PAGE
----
IRS commissioner John Koskinen appeared before the House Ways and Means Committee. He tells lawmakers how emails that possibly reveal scrutiny given to Tea Party groups vanished from IRS computers.
A preliminary analysis by the Congressional Budget Office says that a Veterans Affairs bill recently passed by the Senate could cost $50 billion per year. No lawmaker wants to vote against veterans, but the price tag has a lot of lawmakers nervous.
Jacob Siegel of The Daily Beast wrote about an insider with the Islamic State of Iraq and Syria, who is documenting the militant group's squabbles online. Siegel speaks with host Robert Siegel about what he learned of life inside ISIS.
The U.S. state department has issued its annual report on human trafficking. And the report includes a warning to American seafood importers: Clean up supply chains that include Thailand.
After a deal between Hamas and Fatah, the Palestinian Authority faces a puzzle: What do you do with an extra 40,000 employees? Thousands of Fatah workers want their posts back, which poses a problem for the government workers who have kept things running since the groups' split seven years ago.
In Pakistan, people continue to flood out of the mountains bordering Afghanistan. An estimated 200,000 people have abandoned their homes and livestock to escape a new phase of war underway in the North Waziristan tribal area.
President Obama says U.S. military personnel will advise Iraqi forces, not to serve in combat. But the proposal raises more questions: What are the rules of engagement? And how long will they stay?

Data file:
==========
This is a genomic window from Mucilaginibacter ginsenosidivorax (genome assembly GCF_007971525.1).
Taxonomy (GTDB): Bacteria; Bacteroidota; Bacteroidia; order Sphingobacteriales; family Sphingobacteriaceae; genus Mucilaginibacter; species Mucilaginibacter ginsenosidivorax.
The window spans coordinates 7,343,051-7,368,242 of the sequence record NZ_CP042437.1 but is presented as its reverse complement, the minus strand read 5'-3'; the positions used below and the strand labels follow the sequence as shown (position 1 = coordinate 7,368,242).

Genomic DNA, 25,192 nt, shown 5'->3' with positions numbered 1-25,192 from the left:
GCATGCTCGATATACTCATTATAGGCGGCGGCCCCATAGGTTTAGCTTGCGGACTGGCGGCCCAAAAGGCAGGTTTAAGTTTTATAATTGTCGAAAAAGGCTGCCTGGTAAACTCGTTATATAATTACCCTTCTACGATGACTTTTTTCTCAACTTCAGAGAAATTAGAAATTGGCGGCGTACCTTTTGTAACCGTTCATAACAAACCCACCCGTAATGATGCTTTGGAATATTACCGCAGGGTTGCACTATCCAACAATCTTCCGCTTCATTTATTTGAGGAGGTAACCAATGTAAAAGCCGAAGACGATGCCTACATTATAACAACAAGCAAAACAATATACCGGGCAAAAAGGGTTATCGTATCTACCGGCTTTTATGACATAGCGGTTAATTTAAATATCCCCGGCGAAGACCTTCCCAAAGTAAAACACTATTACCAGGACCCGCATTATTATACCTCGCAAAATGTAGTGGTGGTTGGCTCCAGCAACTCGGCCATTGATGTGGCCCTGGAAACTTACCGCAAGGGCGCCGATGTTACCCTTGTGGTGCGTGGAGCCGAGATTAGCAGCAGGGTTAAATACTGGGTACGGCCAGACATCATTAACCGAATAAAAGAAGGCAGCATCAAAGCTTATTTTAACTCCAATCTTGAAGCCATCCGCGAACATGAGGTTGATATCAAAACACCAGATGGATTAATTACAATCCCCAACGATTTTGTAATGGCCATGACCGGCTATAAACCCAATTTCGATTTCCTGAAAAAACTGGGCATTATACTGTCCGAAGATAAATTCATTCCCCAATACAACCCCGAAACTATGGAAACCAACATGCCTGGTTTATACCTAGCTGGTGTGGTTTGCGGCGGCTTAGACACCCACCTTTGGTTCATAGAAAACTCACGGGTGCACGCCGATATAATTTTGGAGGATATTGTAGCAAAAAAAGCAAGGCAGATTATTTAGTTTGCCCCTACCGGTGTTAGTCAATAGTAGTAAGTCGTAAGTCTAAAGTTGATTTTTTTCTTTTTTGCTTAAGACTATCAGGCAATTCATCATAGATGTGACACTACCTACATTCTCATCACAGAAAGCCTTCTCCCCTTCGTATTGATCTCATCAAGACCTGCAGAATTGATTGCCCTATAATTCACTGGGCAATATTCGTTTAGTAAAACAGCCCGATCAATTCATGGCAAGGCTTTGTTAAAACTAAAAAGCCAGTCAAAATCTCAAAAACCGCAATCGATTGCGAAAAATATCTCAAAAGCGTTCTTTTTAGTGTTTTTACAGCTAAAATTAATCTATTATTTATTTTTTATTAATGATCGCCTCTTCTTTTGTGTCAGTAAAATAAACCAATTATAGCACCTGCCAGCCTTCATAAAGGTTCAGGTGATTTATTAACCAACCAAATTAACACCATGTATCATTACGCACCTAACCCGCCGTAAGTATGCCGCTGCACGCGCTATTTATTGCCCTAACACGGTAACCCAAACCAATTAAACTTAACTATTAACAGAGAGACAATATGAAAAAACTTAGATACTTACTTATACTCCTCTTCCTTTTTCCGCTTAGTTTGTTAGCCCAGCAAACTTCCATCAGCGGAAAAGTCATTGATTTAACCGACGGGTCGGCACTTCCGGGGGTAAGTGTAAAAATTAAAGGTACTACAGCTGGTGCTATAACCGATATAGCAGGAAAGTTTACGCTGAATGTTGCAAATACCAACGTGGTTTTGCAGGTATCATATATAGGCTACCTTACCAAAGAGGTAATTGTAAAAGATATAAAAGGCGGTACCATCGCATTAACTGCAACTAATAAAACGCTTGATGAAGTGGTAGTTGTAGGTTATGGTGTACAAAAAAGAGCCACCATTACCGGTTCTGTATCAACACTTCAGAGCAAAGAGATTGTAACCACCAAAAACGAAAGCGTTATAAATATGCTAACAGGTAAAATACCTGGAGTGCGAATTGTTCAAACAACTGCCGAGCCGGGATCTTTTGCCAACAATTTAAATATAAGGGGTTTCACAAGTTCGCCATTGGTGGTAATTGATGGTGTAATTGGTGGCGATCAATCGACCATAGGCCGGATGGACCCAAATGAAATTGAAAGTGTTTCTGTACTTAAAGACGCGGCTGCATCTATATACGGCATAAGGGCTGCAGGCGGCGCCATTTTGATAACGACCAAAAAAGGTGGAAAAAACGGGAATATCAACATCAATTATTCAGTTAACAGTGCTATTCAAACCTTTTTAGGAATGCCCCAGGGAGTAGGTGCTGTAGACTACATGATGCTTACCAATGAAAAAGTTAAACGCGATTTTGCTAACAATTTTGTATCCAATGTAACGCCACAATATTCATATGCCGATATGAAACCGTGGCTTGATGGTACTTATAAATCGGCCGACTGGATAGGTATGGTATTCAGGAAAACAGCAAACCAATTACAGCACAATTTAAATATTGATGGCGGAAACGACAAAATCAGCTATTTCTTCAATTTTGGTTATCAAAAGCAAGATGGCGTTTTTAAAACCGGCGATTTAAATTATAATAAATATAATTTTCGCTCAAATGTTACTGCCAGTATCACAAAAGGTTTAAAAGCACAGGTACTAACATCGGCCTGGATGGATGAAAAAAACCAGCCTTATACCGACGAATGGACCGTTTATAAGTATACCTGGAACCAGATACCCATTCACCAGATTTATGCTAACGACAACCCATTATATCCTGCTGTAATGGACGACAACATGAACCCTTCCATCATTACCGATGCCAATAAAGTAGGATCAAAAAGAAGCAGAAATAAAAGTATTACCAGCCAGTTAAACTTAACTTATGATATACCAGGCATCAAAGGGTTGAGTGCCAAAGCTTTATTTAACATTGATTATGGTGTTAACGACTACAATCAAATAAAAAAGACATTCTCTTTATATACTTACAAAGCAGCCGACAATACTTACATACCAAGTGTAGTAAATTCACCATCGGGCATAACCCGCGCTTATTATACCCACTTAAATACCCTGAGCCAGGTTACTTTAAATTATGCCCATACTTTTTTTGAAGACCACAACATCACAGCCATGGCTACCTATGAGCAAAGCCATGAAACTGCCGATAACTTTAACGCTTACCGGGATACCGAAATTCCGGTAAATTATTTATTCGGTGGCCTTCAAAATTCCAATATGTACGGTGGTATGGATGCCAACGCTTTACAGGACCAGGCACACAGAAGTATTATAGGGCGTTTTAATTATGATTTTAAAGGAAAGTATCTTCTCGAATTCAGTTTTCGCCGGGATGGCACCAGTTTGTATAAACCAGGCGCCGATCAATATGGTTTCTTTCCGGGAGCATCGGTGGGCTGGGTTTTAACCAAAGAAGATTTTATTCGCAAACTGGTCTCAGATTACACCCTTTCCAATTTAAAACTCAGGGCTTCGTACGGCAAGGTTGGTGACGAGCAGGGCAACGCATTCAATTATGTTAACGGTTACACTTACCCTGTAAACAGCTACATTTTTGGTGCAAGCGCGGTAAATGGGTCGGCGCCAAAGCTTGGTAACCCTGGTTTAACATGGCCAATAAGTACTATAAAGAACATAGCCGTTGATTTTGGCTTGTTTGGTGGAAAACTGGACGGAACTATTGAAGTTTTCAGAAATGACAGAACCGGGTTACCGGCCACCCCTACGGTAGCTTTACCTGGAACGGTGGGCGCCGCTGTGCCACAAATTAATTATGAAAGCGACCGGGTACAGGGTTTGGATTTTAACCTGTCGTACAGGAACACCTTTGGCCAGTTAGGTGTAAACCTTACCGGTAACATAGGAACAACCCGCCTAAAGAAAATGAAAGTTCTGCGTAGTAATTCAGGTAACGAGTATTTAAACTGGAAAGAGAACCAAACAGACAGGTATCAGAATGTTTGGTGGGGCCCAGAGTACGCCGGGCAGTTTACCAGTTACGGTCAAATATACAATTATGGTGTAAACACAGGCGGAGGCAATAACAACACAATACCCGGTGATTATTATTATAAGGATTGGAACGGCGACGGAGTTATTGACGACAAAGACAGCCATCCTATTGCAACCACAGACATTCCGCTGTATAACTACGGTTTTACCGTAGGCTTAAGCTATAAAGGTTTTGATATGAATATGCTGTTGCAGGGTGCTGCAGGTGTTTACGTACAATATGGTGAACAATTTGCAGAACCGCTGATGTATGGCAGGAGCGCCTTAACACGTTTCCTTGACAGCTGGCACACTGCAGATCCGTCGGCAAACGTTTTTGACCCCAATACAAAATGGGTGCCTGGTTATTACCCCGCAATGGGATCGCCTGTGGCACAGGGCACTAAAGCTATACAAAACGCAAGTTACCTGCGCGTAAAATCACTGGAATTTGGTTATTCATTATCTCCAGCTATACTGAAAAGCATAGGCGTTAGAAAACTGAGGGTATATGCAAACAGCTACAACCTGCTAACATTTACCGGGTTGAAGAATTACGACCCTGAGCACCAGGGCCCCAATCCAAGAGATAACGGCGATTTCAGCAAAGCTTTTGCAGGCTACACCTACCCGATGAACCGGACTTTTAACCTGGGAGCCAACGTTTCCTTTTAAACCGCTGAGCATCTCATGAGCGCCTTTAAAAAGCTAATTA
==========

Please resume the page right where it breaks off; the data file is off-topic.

Arlo Crawford's parents started the kind of small, organic farm that's now trendy, back before it was trendy. But it was his parents' dream, not his. He's now written a book about the experience.
Five black and Hispanic men who were falsely accused in the sensational 1989 attack on a white woman in Central Park said they were railroaded by police.
The sheer number of places where Ebola is popping up — in Guinea, Sierra Leone and Liberia — puts a strain on medical workers. They're still trying to control the outbreak that began in February.
The Obama administration says it will boost enforcement efforts — and try to dispel beliefs among migrants that new U.S. policies allow them to enter the country illegally.
In Oregon, organizers of a program that lets inmates of a maximum-security prison run with regular citizens say the goal is to provide a sense of purpose, and normalcy.
President Petro Poroshenko announced the weeklong halt to the fighting, but there was no indication whether pro-Russia rebels would follow suit.
Young adults who grew up in foster care are at higher risk for medical and mental health problems, but often don't have insurance. A little-known provision in the Affordable Care Act helps.
Breweries have been providing farmers with free or discounted grain to feed their animals for centuries. But a proposed FDA rule intended to make food safer could disrupt that relationship.
President Obama announced that he's prepared to send up to 300 military advisers to Iraq. Analysts join guest host Audie Cornish to discuss some of the biggest political stories of the week.
Kwolek, a DuPont scientist, invented the remarkable fibers — lightweight, flexible and five times stronger than steel — that are used around the world in bulletproof body armor.
At least 51.2 million people are now living under forced displacement, a U.N. agency says. If all of them were put into one country, it would be the 26th largest in the world.
Yo is an app that does nothing but let you send a voice message to your contacts saying "Yo." Is it worth the $1 million investors seem to think it is?
You don't question them. You don't doubt them. You hear them so often, you wouldn't know they are lies. Here are five historical "facts" that aren't true. Never were. And now you'll know.